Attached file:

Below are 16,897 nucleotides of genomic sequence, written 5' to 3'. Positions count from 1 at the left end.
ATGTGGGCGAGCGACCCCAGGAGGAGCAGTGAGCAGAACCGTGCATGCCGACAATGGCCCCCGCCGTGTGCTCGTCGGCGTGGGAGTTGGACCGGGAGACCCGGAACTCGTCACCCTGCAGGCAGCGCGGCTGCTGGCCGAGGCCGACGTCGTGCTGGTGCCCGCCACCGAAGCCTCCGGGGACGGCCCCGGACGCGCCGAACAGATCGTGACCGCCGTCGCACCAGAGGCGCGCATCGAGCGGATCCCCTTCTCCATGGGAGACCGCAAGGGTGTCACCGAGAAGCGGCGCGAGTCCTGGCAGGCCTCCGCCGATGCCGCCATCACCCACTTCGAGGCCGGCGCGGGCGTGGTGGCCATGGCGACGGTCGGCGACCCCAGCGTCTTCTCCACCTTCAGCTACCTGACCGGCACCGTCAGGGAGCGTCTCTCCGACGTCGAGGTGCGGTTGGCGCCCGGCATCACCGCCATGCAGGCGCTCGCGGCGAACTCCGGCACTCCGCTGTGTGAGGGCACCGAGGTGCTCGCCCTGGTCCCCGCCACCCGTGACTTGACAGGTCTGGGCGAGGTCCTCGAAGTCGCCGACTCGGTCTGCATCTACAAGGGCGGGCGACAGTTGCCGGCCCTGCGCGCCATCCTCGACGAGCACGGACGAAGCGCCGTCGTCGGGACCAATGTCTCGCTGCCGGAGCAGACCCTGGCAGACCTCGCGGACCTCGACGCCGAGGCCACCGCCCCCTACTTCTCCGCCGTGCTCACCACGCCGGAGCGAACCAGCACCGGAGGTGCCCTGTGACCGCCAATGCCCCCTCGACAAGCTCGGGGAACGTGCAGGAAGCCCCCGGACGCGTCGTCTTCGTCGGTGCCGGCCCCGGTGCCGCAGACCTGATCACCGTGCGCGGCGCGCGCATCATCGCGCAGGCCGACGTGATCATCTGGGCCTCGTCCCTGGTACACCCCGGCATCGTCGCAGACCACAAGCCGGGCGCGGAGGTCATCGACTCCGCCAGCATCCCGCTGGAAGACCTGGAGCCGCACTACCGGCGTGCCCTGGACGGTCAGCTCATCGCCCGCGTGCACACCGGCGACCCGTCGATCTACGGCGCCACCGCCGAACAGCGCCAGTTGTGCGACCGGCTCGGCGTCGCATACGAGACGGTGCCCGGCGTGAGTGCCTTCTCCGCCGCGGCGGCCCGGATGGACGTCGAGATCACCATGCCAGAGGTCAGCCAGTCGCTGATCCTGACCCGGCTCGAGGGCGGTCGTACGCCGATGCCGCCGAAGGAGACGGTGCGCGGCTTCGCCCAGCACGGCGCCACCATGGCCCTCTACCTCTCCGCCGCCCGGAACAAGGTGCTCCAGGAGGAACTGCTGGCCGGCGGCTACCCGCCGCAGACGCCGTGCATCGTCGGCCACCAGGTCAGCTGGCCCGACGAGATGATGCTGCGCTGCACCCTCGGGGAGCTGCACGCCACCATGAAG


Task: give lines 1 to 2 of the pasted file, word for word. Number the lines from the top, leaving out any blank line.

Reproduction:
Below are 16,897 nucleotides of genomic sequence, written 5' to 3'. Positions count from 1 at the left end.
ATGTGGGCGAGCGACCCCAGGAGGAGCAGTGAGCAGAACCGTGCATGCCGACAATGGCCCCCGCCGTGTGCTCGTCGGCGTGGGAGTTGGACCGGGAGACCCGGAACTCGTCACCCTGCAGGCAGCGCGGCTGCTGGCCGAGGCCGACGTCGTGCTGGTGCCCGCCACCGAAGCCTCCGGGGACGGCCCCGGACGCGCCGAACAGATCGTGACCGCCGTCGCACCAGAGGCGCGCATCGAGCGGATCCCCTTCTCCATGGGAGACCGCAAGGGTGTCACCGAGAAGCGGCGCGAGTCCTGGCAGGCCTCCGCCGATGCCGCCATCACCCACTTCGAGGCCGGCGCGGGCGTGGTGGCCATGGCGACGGTCGGCGACCCCAGCGTCTTCTCCACCTTCAGCTACCTGACCGGCACCGTCAGGGAGCGTCTCTCCGACGTCGAGGTGCGGTTGGCGCCCGGCATCACCGCCATGCAGGCGCTCGCGGCGAACTCCGGCACTCCGCTGTGTGAGGGCACCGAGGTGCTCGCCCTGGTCCCCGCCACCCGTGACTTGACAGGTCTGGGCGAGGTCCTCGAAGTCGCCGACTCGGTCTGCATCTACAAGGGCGGGCGACAGTTGCCGGCCCTGCGCGCCATCCTCGACGAGCACGGACGAAGCGCCGTCGTCGGGACCAATGTCTCGCTGCCGGAGCAGACCCTGGCAGACCTCGCGGACCTCGACGCCGAGGCCACCGCCCCCTACTTCTCCGCCGTGCTCACCACGCCGGAGCGAACCAGCACCGGAGGTGCCCTGTGACCGCCAATGCCCCCTCGACAAGCTCGGGGAACGTGCAGGAAGCCCCCGGACGCGTCGTCTTCGTCGGTGCCGGCCCCGGTGCCGCAGACCTGATCACCGTGCGCGGCGCGCGCATCATCGCGCAGGCCGACGTGATCATCTGGGCCTCGTCCCTGGTACACCCCGGCATCGTCGCAGACCACAAGCCGGGCGCGGAGGTCATCGACTCCGCCAGCATCCCGCTGGAAGACCTGGAGCCGCACTACCGGCGTGCCCTGGACGGTCAGCTCATCGCCCGCGTGCACACCGGCGACCCGTCGATCTACGGCGCCACCGCCGAACAGCGCCAGTTGTGCGACCGGCTCGGCGTCGCATACGAGACGGTGCCCGGCGTGAGTGCCTTCTCCGCCGCGGCGGCCCGGATGGACGTCGAGATCACCATGCCAGAGGTCAGCCAGTCGCTGATCCTGACCCGGCTCGAGGGCGGTCGTACGCCGATGCCGCCGAAGGAGACGGTGCGCGGCTTCGCCCAGCACGGCGCCACCATGGCCCTCTACCTCTCCGCCGCCCGGAACAAGGTGCTCCAGGAGGAACTGCTGGCCGGCGGCTACCCGCCGCAGACGCCGTGCATCGTCGGCCACCAGGTCAGCTGGCCCGACGAGATGATGCTGCGCTGCACCCTCGGGGAGCTGCACGCCACCATGAAG